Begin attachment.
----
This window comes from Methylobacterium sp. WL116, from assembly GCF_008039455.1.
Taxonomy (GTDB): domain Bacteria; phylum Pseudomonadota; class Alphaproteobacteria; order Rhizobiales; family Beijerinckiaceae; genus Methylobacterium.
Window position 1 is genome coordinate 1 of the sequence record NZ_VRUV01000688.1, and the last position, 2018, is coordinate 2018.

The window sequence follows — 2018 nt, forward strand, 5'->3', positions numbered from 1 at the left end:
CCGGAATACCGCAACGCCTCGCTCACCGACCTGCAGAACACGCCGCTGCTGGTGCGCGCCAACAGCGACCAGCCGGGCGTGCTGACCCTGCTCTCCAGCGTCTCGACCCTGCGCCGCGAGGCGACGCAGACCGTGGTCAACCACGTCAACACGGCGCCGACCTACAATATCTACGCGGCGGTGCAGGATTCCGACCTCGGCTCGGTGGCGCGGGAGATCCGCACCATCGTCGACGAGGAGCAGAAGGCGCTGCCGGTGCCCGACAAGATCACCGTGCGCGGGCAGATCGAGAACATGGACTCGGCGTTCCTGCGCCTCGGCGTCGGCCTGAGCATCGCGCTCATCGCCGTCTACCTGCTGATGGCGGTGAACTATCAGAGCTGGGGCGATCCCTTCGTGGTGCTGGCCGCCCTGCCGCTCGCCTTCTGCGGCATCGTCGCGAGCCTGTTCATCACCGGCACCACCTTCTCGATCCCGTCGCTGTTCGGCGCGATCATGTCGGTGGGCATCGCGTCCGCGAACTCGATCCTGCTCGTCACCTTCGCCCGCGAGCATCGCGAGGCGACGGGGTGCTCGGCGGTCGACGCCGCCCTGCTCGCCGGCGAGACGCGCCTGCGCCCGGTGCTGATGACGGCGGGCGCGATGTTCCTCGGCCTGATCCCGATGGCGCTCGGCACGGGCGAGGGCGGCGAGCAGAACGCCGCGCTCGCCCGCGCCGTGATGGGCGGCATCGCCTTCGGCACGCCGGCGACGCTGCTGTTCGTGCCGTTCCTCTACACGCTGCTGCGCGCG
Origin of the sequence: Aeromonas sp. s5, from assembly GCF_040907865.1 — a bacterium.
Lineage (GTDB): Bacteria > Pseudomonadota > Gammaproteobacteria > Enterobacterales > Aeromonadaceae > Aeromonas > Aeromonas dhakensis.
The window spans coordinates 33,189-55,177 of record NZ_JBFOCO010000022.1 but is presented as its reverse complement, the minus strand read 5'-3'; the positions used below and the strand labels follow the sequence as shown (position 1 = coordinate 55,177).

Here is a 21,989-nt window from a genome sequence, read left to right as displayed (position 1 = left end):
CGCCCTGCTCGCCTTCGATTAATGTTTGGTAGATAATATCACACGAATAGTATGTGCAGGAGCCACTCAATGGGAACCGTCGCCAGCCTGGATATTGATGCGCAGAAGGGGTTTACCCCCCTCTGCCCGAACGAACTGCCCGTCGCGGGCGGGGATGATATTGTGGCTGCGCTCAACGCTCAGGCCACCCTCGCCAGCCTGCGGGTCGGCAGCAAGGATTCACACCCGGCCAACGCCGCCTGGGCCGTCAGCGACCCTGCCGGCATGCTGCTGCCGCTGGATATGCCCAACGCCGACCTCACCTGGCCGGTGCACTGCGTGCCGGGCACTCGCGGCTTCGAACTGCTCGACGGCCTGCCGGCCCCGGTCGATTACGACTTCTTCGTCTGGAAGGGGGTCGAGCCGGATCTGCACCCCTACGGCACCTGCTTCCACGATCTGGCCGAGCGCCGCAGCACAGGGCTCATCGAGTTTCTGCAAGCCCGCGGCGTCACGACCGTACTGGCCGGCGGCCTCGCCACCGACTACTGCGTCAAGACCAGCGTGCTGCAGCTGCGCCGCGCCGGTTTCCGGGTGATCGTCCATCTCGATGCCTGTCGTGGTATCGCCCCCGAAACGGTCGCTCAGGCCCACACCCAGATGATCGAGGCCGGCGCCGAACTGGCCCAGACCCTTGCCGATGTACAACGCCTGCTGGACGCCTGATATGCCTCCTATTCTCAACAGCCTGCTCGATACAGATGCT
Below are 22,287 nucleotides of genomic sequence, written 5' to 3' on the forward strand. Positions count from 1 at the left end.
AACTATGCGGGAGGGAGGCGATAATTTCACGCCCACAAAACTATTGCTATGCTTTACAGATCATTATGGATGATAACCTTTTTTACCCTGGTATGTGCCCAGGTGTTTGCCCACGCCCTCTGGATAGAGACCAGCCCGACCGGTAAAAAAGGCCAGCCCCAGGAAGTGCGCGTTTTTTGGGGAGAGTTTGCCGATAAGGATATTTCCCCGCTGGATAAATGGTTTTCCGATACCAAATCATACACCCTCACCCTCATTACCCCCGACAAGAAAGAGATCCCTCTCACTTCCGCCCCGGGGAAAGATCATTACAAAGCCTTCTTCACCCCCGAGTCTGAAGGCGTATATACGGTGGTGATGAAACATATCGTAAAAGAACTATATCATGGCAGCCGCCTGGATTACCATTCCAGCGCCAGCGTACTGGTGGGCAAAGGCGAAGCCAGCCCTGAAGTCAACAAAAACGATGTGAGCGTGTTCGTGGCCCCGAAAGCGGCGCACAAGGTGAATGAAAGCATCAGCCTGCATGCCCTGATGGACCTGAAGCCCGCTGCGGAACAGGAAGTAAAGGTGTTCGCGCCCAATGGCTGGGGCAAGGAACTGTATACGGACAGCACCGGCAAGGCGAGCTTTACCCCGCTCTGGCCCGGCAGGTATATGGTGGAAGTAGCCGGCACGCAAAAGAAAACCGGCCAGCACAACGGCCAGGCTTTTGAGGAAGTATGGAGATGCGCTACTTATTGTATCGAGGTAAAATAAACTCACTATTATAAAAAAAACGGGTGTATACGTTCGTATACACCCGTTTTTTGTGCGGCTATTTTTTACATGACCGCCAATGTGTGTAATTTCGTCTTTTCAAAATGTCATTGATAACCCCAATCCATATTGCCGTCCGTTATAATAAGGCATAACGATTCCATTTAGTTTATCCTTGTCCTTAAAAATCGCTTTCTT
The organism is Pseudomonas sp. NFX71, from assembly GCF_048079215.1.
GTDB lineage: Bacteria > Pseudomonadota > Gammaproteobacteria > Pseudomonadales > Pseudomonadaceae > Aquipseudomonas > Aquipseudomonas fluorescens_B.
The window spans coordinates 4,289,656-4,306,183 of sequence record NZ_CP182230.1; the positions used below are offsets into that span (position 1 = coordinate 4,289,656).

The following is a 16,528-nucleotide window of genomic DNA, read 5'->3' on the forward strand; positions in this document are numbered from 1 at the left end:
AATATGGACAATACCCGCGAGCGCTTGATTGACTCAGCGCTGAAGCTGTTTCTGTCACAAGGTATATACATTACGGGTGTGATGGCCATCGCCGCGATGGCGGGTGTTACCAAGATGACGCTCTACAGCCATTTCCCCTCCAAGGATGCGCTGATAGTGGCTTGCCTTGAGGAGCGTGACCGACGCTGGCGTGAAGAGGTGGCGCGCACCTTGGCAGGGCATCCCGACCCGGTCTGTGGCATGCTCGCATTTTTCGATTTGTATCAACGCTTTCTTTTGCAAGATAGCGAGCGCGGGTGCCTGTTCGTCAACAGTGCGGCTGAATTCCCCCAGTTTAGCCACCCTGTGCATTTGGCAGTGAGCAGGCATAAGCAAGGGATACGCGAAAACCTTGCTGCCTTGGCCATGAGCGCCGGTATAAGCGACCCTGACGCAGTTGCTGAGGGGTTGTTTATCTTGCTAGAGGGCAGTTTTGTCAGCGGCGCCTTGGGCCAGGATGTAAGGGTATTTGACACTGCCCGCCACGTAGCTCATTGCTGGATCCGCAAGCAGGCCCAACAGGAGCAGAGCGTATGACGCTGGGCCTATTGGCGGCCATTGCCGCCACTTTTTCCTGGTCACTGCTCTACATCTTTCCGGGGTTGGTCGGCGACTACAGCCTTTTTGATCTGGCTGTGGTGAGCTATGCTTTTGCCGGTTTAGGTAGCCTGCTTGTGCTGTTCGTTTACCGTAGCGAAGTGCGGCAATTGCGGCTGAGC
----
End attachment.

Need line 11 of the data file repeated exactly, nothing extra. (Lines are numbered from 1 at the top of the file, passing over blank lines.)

Below are 22,287 nucleotides of genomic sequence, written 5' to 3' on the forward strand. Positions count from 1 at the left end.